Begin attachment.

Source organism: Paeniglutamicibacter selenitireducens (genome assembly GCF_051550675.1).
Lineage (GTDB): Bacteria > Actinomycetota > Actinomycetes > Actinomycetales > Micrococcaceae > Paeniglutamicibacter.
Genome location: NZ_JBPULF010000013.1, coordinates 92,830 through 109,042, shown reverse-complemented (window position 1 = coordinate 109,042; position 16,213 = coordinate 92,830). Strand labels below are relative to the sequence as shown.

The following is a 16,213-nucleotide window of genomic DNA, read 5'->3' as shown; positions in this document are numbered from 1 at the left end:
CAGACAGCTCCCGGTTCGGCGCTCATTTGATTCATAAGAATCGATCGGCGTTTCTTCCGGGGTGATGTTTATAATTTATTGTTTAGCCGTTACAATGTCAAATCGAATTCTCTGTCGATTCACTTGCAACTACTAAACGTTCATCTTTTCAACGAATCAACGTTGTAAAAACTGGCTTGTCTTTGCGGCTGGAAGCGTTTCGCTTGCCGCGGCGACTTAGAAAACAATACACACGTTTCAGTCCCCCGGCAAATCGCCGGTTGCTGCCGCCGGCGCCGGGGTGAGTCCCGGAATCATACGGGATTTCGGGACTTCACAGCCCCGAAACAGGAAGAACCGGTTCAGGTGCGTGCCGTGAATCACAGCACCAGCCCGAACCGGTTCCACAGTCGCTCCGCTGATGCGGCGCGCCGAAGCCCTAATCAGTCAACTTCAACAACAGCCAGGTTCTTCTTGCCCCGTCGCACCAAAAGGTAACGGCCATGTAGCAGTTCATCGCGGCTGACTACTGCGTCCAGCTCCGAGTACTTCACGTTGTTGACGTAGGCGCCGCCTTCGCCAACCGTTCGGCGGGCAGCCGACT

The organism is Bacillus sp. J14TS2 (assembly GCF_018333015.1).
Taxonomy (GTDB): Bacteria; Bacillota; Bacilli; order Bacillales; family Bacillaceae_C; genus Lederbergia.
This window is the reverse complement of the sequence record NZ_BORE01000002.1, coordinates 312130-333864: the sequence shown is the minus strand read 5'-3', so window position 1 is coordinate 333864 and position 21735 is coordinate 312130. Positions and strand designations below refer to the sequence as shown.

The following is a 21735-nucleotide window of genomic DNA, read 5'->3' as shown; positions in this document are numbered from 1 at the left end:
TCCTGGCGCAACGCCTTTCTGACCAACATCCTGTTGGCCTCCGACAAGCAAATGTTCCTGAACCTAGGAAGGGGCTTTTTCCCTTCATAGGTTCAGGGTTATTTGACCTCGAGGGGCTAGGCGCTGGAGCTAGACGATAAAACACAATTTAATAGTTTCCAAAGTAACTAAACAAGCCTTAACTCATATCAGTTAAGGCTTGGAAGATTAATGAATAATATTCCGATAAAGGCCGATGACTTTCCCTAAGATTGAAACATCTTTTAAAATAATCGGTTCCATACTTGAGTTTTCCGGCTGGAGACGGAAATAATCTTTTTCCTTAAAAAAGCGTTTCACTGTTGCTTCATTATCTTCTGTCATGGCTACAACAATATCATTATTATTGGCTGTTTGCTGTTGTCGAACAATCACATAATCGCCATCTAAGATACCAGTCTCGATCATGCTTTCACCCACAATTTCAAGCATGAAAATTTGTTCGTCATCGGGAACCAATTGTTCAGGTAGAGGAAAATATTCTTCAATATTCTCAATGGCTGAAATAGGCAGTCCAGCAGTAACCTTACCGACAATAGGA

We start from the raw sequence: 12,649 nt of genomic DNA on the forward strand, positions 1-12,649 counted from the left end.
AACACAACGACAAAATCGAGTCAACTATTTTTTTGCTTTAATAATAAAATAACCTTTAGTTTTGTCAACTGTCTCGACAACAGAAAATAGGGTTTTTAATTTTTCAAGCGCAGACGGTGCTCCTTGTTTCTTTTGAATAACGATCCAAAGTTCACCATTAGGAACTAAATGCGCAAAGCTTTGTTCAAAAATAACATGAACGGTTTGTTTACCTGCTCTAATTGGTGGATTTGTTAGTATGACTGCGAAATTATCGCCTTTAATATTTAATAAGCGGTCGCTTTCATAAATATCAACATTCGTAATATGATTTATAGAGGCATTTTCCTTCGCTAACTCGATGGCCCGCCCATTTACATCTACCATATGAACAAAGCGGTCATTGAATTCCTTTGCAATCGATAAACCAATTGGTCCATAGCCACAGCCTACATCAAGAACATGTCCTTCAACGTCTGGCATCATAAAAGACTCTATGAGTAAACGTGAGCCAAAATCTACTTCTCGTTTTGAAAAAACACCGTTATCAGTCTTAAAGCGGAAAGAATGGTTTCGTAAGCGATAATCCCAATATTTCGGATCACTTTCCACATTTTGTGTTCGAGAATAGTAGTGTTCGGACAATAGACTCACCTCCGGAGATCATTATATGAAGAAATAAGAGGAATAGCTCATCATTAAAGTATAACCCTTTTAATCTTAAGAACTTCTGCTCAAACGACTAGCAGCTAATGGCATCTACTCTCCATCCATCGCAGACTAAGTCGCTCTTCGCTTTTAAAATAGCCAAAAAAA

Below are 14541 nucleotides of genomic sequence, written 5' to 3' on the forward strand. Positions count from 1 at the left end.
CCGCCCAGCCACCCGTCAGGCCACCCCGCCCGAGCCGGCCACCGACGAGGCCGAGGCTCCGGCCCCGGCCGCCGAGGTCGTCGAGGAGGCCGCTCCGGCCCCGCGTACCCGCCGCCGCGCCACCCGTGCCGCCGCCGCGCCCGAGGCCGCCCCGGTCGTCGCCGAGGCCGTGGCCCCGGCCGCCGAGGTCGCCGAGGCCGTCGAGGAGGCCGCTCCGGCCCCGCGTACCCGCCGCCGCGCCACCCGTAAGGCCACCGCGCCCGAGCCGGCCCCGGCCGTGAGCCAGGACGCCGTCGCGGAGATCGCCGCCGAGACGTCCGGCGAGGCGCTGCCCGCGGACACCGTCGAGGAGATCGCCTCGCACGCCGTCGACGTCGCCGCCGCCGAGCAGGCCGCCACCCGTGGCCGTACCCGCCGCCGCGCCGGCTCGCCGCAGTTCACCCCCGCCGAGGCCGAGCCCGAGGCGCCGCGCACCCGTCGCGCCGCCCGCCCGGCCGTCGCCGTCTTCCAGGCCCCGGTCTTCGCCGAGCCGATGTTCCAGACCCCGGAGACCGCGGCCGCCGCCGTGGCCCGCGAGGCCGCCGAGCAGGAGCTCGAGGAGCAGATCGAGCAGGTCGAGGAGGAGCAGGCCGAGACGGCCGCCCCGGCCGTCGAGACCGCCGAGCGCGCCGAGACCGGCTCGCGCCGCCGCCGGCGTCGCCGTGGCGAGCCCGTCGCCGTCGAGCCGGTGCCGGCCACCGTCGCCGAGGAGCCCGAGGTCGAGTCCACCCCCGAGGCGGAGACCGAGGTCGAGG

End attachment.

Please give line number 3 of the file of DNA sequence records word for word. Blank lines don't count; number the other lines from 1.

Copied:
Genome location: NZ_JBPULF010000013.1, coordinates 92,830 through 109,042, shown reverse-complemented (window position 1 = coordinate 109,042; position 16,213 = coordinate 92,830). Strand labels below are relative to the sequence as shown.